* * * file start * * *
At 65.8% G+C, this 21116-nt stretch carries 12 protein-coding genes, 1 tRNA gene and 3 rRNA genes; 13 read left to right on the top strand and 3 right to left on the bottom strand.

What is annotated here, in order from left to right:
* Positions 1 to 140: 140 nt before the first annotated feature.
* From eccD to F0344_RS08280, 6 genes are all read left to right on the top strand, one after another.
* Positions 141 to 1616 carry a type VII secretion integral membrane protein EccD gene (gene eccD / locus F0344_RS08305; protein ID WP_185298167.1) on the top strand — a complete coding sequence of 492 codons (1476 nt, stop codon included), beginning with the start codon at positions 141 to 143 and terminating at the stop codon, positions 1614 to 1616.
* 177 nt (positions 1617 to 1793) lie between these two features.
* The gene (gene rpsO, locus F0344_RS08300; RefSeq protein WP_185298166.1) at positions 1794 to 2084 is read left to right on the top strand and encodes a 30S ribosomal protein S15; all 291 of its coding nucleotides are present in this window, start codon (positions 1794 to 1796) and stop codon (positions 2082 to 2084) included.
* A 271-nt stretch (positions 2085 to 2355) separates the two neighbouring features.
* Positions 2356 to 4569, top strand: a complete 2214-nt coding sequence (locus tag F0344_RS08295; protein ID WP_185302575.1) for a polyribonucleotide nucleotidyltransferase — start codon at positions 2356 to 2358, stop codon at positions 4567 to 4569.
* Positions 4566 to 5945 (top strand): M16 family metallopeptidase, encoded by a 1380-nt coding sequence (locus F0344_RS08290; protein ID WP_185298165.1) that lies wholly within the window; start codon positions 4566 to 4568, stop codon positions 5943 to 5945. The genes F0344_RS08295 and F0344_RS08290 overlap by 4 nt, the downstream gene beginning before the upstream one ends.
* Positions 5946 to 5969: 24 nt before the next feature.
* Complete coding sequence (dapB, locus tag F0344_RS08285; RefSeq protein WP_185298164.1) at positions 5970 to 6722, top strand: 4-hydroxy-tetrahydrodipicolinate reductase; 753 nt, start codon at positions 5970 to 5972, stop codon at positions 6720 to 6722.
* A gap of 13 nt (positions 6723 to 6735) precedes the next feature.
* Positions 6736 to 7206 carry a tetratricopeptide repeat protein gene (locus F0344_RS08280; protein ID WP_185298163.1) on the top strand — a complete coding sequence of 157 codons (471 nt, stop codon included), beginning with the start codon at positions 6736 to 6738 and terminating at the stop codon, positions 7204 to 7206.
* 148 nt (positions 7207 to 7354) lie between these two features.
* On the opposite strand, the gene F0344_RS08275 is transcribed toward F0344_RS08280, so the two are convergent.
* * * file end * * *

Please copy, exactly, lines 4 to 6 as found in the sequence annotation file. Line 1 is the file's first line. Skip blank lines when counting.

* From eccD to F0344_RS08280, 6 genes are all read left to right on the top strand, one after another.
* Positions 141 to 1616 carry a type VII secretion integral membrane protein EccD gene (gene eccD / locus F0344_RS08305; protein ID WP_185298167.1) on the top strand — a complete coding sequence of 492 codons (1476 nt, stop codon included), beginning with the start codon at positions 141 to 143 and terminating at the stop codon, positions 1614 to 1616.
* 177 nt (positions 1617 to 1793) lie between these two features.